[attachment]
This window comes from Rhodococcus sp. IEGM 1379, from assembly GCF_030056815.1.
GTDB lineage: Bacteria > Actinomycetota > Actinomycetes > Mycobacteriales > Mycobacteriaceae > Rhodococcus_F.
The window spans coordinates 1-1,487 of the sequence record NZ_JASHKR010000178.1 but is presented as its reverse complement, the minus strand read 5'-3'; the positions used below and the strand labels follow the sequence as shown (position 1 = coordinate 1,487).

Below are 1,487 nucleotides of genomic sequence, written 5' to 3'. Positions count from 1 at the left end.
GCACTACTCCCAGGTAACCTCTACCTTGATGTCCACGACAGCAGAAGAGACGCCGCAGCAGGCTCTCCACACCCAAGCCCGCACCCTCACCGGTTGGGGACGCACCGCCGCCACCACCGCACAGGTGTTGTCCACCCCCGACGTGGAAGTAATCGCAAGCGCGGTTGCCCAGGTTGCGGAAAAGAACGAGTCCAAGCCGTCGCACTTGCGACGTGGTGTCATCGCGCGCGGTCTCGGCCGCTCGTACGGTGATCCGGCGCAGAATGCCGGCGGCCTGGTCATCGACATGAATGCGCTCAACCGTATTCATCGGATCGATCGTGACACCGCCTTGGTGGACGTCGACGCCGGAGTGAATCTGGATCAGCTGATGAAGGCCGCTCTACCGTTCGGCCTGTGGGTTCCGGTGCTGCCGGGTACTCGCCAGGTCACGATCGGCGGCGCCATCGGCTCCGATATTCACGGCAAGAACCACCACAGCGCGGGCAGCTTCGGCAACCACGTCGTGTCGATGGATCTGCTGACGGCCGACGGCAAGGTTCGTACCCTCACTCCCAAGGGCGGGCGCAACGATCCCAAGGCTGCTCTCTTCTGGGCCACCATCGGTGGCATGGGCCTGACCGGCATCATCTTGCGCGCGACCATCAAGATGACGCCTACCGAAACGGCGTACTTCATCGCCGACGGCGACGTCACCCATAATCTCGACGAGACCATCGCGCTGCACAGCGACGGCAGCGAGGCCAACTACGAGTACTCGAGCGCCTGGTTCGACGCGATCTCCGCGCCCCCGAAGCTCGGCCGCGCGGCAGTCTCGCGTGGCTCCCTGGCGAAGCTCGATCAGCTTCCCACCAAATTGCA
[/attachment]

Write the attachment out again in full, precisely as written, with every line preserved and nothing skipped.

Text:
This window comes from Rhodococcus sp. IEGM 1379, from assembly GCF_030056815.1.
GTDB lineage: Bacteria > Actinomycetota > Actinomycetes > Mycobacteriales > Mycobacteriaceae > Rhodococcus_F.
The window spans coordinates 1-1,487 of the sequence record NZ_JASHKR010000178.1 but is presented as its reverse complement, the minus strand read 5'-3'; the positions used below and the strand labels follow the sequence as shown (position 1 = coordinate 1,487).

Below are 1,487 nucleotides of genomic sequence, written 5' to 3'. Positions count from 1 at the left end.
GCACTACTCCCAGGTAACCTCTACCTTGATGTCCACGACAGCAGAAGAGACGCCGCAGCAGGCTCTCCACACCCAAGCCCGCACCCTCACCGGTTGGGGACGCACCGCCGCCACCACCGCACAGGTGTTGTCCACCCCCGACGTGGAAGTAATCGCAAGCGCGGTTGCCCAGGTTGCGGAAAAGAACGAGTCCAAGCCGTCGCACTTGCGACGTGGTGTCATCGCGCGCGGTCTCGGCCGCTCGTACGGTGATCCGGCGCAGAATGCCGGCGGCCTGGTCATCGACATGAATGCGCTCAACCGTATTCATCGGATCGATCGTGACACCGCCTTGGTGGACGTCGACGCCGGAGTGAATCTGGATCAGCTGATGAAGGCCGCTCTACCGTTCGGCCTGTGGGTTCCGGTGCTGCCGGGTACTCGCCAGGTCACGATCGGCGGCGCCATCGGCTCCGATATTCACGGCAAGAACCACCACAGCGCGGGCAGCTTCGGCAACCACGTCGTGTCGATGGATCTGCTGACGGCCGACGGCAAGGTTCGTACCCTCACTCCCAAGGGCGGGCGCAACGATCCCAAGGCTGCTCTCTTCTGGGCCACCATCGGTGGCATGGGCCTGACCGGCATCATCTTGCGCGCGACCATCAAGATGACGCCTACCGAAACGGCGTACTTCATCGCCGACGGCGACGTCACCCATAATCTCGACGAGACCATCGCGCTGCACAGCGACGGCAGCGAGGCCAACTACGAGTACTCGAGCGCCTGGTTCGACGCGATCTCCGCGCCCCCGAAGCTCGGCCGCGCGGCAGTCTCGCGTGGCTCCCTGGCGAAGCTCGATCAGCTTCCCACCAAATTGCA